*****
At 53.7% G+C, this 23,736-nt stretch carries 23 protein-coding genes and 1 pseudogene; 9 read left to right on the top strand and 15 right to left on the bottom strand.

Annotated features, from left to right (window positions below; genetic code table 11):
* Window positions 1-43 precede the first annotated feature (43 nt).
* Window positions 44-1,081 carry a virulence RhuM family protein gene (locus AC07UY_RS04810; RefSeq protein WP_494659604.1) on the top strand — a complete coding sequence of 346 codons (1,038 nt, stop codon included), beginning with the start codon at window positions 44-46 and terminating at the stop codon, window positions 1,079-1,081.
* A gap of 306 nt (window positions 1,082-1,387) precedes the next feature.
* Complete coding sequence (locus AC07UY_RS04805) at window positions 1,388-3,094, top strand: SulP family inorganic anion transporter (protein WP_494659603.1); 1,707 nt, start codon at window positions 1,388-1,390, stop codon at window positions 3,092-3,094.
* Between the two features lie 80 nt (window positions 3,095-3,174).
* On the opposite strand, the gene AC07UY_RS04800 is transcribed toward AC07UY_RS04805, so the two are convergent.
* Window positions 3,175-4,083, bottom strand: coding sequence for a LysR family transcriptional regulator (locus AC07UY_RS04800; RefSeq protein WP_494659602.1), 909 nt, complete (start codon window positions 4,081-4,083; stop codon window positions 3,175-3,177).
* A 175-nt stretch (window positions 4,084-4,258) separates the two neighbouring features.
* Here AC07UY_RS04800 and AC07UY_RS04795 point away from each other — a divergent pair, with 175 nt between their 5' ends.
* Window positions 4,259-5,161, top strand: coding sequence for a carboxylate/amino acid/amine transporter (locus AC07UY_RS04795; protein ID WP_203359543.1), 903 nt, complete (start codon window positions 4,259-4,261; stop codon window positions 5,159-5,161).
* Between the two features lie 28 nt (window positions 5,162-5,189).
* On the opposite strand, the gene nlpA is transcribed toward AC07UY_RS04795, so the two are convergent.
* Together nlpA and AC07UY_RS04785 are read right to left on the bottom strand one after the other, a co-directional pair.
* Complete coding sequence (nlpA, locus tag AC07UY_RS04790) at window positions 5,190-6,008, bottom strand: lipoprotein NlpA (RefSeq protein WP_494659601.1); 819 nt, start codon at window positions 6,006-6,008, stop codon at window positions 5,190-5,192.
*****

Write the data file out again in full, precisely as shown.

At 53.7% G+C, this 23,736-nt stretch carries 23 protein-coding genes and 1 pseudogene; 9 read left to right on the top strand and 15 right to left on the bottom strand.

Annotated features, from left to right (window positions below; genetic code table 11):
* Window positions 1-43 precede the first annotated feature (43 nt).
* Window positions 44-1,081 carry a virulence RhuM family protein gene (locus AC07UY_RS04810; RefSeq protein WP_494659604.1) on the top strand — a complete coding sequence of 346 codons (1,038 nt, stop codon included), beginning with the start codon at window positions 44-46 and terminating at the stop codon, window positions 1,079-1,081.
* A gap of 306 nt (window positions 1,082-1,387) precedes the next feature.
* Complete coding sequence (locus AC07UY_RS04805) at window positions 1,388-3,094, top strand: SulP family inorganic anion transporter (protein WP_494659603.1); 1,707 nt, start codon at window positions 1,388-1,390, stop codon at window positions 3,092-3,094.
* Between the two features lie 80 nt (window positions 3,095-3,174).
* On the opposite strand, the gene AC07UY_RS04800 is transcribed toward AC07UY_RS04805, so the two are convergent.
* Window positions 3,175-4,083, bottom strand: coding sequence for a LysR family transcriptional regulator (locus AC07UY_RS04800; RefSeq protein WP_494659602.1), 909 nt, complete (start codon window positions 4,081-4,083; stop codon window positions 3,175-3,177).
* A 175-nt stretch (window positions 4,084-4,258) separates the two neighbouring features.
* Here AC07UY_RS04800 and AC07UY_RS04795 point away from each other — a divergent pair, with 175 nt between their 5' ends.
* Window positions 4,259-5,161, top strand: coding sequence for a carboxylate/amino acid/amine transporter (locus AC07UY_RS04795; protein ID WP_203359543.1), 903 nt, complete (start codon window positions 4,259-4,261; stop codon window positions 5,159-5,161).
* Between the two features lie 28 nt (window positions 5,162-5,189).
* On the opposite strand, the gene nlpA is transcribed toward AC07UY_RS04795, so the two are convergent.
* Together nlpA and AC07UY_RS04785 are read right to left on the bottom strand one after the other, a co-directional pair.
* Complete coding sequence (nlpA, locus tag AC07UY_RS04790) at window positions 5,190-6,008, bottom strand: lipoprotein NlpA (RefSeq protein WP_494659601.1); 819 nt, start codon at window positions 6,006-6,008, stop codon at window positions 5,190-5,192.